The most important facet of the Gujarat Model of Development was (and is) that it wasn’t the discredited and corruption riddled trickle down model that had been followed since Independence. Instead, it initiated a new paradigm that took into account the views of the people who would be affected by it. By making the people active stakeholders and participants in the development process, the model was able to create a sense of ownership around government schemes that had, till then, been the exclusive domain of bureaucrats and technical experts.
Let’s break for a moment and consider Modi’s bold move to demonetise the high value Rs 1,000 and Rs 500 notes. By all accounts, this has caused tremendous hardship, especially for the poor. But despite this and the best efforts of almost the entire combined Opposition, the ordinary Indian has borne the pain with a smile, confident that their temporary pain will lead to better times in the not too distant future.
How did Modi pull this off? You guessed it. The Gujarat Model of Development! By making every Indian a foot soldier in his fight against corruption, he gave them a stake, a sense of ownership of a scheme that promises to wipe out, or at least substantially curtail, the shadow economy.
Yes, Gujarat is a laboratory, but of a balanced approach to economic liberalism and welfare economics. India was a country without a social security net before the Modi government introduced three affordable medical, life insurance and pension schemes that have been resoundingly welcomed by long suffering ordinary Indians.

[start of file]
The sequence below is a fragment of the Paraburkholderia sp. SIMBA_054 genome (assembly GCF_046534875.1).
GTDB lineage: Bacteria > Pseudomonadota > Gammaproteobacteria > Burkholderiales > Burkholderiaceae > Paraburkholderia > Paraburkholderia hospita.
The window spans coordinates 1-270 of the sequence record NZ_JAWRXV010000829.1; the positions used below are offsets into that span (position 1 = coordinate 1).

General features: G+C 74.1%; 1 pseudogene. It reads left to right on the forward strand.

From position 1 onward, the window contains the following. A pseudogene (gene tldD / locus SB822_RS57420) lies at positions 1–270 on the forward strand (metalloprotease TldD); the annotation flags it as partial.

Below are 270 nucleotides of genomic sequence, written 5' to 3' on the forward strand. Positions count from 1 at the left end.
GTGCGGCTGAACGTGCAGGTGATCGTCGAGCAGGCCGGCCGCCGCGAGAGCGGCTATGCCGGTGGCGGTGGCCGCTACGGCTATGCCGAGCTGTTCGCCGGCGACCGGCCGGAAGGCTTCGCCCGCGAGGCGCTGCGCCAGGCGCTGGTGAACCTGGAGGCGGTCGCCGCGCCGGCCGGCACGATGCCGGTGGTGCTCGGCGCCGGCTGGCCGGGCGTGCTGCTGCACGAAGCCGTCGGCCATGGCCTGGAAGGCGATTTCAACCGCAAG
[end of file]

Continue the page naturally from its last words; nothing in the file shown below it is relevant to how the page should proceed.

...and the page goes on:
In Gujarat, farmers received soil health cards that provided guidance on productivity enhancement under Modi’s annual Krishi Mahotsav (farmers) initiative. This and various other programmes led to never seen before rural prosperity in Gujarat.
As Prime Minister, Modi has introduced the Pradhan Mantri Fasal Bima Yojana (Crop Insurance Scheme) wherein farmers pay between 1.5 per cent and 2 per cent premium to insure their crops against failure. The plan: cover 50 per cent of all farmers within 2-3 years.
Then, his crusade against corruption and his achievement in stamping out high level corruption from the corridors of power in Delhi and using technology to root out corruption lower down the government’s hierarchy are based on his experience in Gujarat – and the Gujarat Model of Development.
Two important touchstones of this model are Sabka Saath Sabka Vikas (development for all) and the Antyodaya Yojana, a reach out to the last person in the queue – and both these ideas are the cornerstones of that same model.
These are just a few examples taken from the laboratory that is Gujarat. But the crucial question is: can this model, that has served Gujarat so well, be replicated across India?
The canvas, of course, is far more massive and the complexities unimaginable. But given the success of the Jan Dhan scheme (a financial inclusion programme that provided bank accounts to 260 million unbanked families) and the initial success of others like the scheme to provide cooking gas cylinders to the poor whilst encouraging the less needy to relinquish theirs, there is no reason to believe that the Gujarat Model, honed in the laboratory that is Gujarat, cannot be rolled out successfully across the country.
On the eve of the 8th Vibrant Gujarat Summit, let us celebrate this uniquely Indian model of development that is being feted all over the world.